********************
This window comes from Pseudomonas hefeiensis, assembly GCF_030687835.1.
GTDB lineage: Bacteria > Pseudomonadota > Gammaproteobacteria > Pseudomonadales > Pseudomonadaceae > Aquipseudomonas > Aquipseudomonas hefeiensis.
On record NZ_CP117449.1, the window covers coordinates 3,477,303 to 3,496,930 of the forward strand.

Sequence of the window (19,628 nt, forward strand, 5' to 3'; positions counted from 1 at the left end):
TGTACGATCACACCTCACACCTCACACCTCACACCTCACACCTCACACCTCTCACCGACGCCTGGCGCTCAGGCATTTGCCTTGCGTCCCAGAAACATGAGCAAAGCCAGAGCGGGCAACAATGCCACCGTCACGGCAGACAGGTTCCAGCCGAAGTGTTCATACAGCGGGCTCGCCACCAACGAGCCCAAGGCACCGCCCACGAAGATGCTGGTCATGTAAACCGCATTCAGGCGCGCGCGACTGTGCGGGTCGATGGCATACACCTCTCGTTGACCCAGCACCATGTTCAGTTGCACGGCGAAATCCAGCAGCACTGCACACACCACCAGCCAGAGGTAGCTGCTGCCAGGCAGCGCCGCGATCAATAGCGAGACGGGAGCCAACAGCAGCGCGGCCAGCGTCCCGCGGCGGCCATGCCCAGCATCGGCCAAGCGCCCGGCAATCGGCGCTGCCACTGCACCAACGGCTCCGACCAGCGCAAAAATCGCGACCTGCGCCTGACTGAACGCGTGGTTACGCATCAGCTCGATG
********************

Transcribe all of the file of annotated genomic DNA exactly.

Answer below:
This window comes from Pseudomonas hefeiensis, assembly GCF_030687835.1.
GTDB lineage: Bacteria > Pseudomonadota > Gammaproteobacteria > Pseudomonadales > Pseudomonadaceae > Aquipseudomonas > Aquipseudomonas hefeiensis.
On record NZ_CP117449.1, the window covers coordinates 3,477,303 to 3,496,930 of the forward strand.

Sequence of the window (19,628 nt, forward strand, 5' to 3'; positions counted from 1 at the left end):
TGTACGATCACACCTCACACCTCACACCTCACACCTCACACCTCACACCTCTCACCGACGCCTGGCGCTCAGGCATTTGCCTTGCGTCCCAGAAACATGAGCAAAGCCAGAGCGGGCAACAATGCCACCGTCACGGCAGACAGGTTCCAGCCGAAGTGTTCATACAGCGGGCTCGCCACCAACGAGCCCAAGGCACCGCCCACGAAGATGCTGGTCATGTAAACCGCATTCAGGCGCGCGCGACTGTGCGGGTCGATGGCATACACCTCTCGTTGACCCAGCACCATGTTCAGTTGCACGGCGAAATCCAGCAGCACTGCACACACCACCAGCCAGAGGTAGCTGCTGCCAGGCAGCGCCGCGATCAATAGCGAGACGGGAGCCAACAGCAGCGCGGCCAGCGTCCCGCGGCGGCCATGCCCAGCATCGGCCAAGCGCCCGGCAATCGGCGCTGCCACTGCACCAACGGCTCCGACCAGCGCAAAAATCGCGACCTGCGCCTGACTGAACGCGTGGTTACGCATCAGCTCGATG